Sun Dec 8th through Sat the 14th, 2019 at Vancouver Convention Center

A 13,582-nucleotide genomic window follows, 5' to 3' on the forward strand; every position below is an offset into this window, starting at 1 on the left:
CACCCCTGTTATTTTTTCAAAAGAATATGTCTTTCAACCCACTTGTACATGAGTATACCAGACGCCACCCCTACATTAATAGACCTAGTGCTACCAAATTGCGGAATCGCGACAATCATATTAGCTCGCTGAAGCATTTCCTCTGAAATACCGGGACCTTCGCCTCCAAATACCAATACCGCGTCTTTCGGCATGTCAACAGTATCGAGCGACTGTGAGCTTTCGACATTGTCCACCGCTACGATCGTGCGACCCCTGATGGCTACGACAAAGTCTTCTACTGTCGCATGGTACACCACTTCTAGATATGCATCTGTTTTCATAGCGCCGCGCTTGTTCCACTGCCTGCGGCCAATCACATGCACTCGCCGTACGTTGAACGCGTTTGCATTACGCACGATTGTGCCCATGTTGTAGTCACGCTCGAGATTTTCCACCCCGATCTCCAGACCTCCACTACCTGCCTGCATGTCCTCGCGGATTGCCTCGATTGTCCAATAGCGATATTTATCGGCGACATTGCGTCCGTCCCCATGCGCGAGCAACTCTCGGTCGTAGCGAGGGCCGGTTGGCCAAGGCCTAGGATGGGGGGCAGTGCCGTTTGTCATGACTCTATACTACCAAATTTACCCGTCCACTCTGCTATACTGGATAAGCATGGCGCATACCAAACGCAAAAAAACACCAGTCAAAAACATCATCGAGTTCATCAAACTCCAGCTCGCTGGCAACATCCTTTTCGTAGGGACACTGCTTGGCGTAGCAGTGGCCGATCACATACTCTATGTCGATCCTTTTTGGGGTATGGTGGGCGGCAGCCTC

The paper presents a novel alternative to ERM that is based on an economic theory called CPT which is composed of an inverse S-shaped probability weighting function to transform the CDF so that the small probabilities are inflated and large probabilities are deflated. The only similar works considering a human loss/reward/risk have been studied in Bandits and RL. I am not aware of other literature that studies in the context of supervised learning for classification, although I might be missing something here. The paper is well written and very clear in most arguments it makes. There are little to no typos except ones noted below. Weaknesses: 0. My first concern is the assumption that a human risk measure is gold standard when it comes to fairness. There are many reasons to question this assumption. First, humans are the worst random number generators, e.g. the distribution over random integers from 1 to 10 is highly skewed in the center. Similarly, if humans perceive a higher risk in the tails of a distribution, it doesn't necessarily mean that minimizing such risk makes the model fair. This still needs to be discussed and proven. 1. The paper suggests that using EHRM has fairness implications. These fairness implications are obtained as a side effect of using different hyperparameter setting for the skewness of the human risk distribution. There is no direct relationship between fairness consideration and the risk metric used. 2. In the Introduction, the authors choose to over-sell their work by presenting their work as a "very natural if simple solution to addressing these varied desiderata" where the desiderata include "fairness, safety, and robustness". This is a strong statement but incorrect at the same time. The paper lacks any connection between these objectives and the proposed risk metric. One could try to investigate these connections before claiming to address them. 3. One example of connection would be the definition of Calibration used in, for example, Kleinberg et al. and connect it to a human calibration measure and derive a Human risk objective from there as well. It is a straightforward application but the work lacks that. 4. There are no comparison baselines even when applying to a fairness problem which has a number of available software to get good results. Agarwal 2018: "A Reductions Approach to Fair Classification" is seemingly relevant as it reduces fairness in classification to cost-sensitive learning. In this case, the weighting is done on the basis of the loss and not the group identities or class values, but it may be the reason why there is a slight improvement in fairness outcomes. Since the EHRM weights minorities higher, it might be correlated to the weights under a fair classification reduction and hence giving you slight improvements in fairness metrics. 5. There were a few typos and some other mistakes: - doomed -> deemed (Line50) - Line 74: Remove hence. The last line doesn't imply this sentence. It seems independent.